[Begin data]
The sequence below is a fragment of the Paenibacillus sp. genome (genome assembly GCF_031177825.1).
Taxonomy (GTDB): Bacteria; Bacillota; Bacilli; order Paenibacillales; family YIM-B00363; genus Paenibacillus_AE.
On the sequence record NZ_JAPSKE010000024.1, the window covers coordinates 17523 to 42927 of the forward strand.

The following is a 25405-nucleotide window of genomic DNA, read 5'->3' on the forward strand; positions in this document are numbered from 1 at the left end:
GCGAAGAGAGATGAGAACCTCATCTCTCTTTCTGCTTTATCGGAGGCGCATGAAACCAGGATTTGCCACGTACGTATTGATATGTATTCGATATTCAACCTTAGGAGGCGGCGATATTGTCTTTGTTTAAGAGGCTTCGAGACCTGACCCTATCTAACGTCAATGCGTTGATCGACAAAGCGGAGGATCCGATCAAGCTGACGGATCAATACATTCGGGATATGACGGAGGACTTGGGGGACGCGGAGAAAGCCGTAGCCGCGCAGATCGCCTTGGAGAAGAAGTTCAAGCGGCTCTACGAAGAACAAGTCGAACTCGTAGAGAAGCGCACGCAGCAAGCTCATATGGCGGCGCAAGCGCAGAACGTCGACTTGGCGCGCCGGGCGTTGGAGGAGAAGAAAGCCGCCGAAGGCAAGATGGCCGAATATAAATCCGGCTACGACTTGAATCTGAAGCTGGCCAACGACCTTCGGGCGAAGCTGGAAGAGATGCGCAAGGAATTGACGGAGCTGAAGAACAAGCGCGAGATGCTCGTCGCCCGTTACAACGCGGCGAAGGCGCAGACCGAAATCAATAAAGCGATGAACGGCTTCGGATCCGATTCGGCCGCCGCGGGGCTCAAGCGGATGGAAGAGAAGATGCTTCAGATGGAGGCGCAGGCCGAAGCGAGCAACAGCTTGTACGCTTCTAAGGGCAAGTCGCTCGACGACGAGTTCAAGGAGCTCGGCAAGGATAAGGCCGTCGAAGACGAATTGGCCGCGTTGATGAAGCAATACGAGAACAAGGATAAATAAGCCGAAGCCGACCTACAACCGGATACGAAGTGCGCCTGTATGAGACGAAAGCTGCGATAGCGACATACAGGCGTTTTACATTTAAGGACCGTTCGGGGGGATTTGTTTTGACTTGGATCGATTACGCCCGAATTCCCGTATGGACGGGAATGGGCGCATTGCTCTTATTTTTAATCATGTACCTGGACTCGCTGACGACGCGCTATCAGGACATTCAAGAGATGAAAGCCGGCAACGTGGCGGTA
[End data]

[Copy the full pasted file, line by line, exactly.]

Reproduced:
The sequence below is a fragment of the Paenibacillus sp. genome (genome assembly GCF_031177825.1).
Taxonomy (GTDB): Bacteria; Bacillota; Bacilli; order Paenibacillales; family YIM-B00363; genus Paenibacillus_AE.
On the sequence record NZ_JAPSKE010000024.1, the window covers coordinates 17523 to 42927 of the forward strand.

The following is a 25405-nucleotide window of genomic DNA, read 5'->3' on the forward strand; positions in this document are numbered from 1 at the left end:
GCGAAGAGAGATGAGAACCTCATCTCTCTTTCTGCTTTATCGGAGGCGCATGAAACCAGGATTTGCCACGTACGTATTGATATGTATTCGATATTCAACCTTAGGAGGCGGCGATATTGTCTTTGTTTAAGAGGCTTCGAGACCTGACCCTATCTAACGTCAATGCGTTGATCGACAAAGCGGAGGATCCGATCAAGCTGACGGATCAATACATTCGGGATATGACGGAGGACTTGGGGGACGCGGAGAAAGCCGTAGCCGCGCAGATCGCCTTGGAGAAGAAGTTCAAGCGGCTCTACGAAGAACAAGTCGAACTCGTAGAGAAGCGCACGCAGCAAGCTCATATGGCGGCGCAAGCGCAGAACGTCGACTTGGCGCGCCGGGCGTTGGAGGAGAAGAAAGCCGCCGAAGGCAAGATGGCCGAATATAAATCCGGCTACGACTTGAATCTGAAGCTGGCCAACGACCTTCGGGCGAAGCTGGAAGAGATGCGCAAGGAATTGACGGAGCTGAAGAACAAGCGCGAGATGCTCGTCGCCCGTTACAACGCGGCGAAGGCGCAGACCGAAATCAATAAAGCGATGAACGGCTTCGGATCCGATTCGGCCGCCGCGGGGCTCAAGCGGATGGAAGAGAAGATGCTTCAGATGGAGGCGCAGGCCGAAGCGAGCAACAGCTTGTACGCTTCTAAGGGCAAGTCGCTCGACGACGAGTTCAAGGAGCTCGGCAAGGATAAGGCCGTCGAAGACGAATTGGCCGCGTTGATGAAGCAATACGAGAACAAGGATAAATAAGCCGAAGCCGACCTACAACCGGATACGAAGTGCGCCTGTATGAGACGAAAGCTGCGATAGCGACATACAGGCGTTTTACATTTAAGGACCGTTCGGGGGGATTTGTTTTGACTTGGATCGATTACGCCCGAATTCCCGTATGGACGGGAATGGGCGCATTGCTCTTATTTTTAATCATGTACCTGGACTCGCTGACGACGCGCTATCAGGACATTCAAGAGATGAAAGCCGGCAACGTGGCGGTA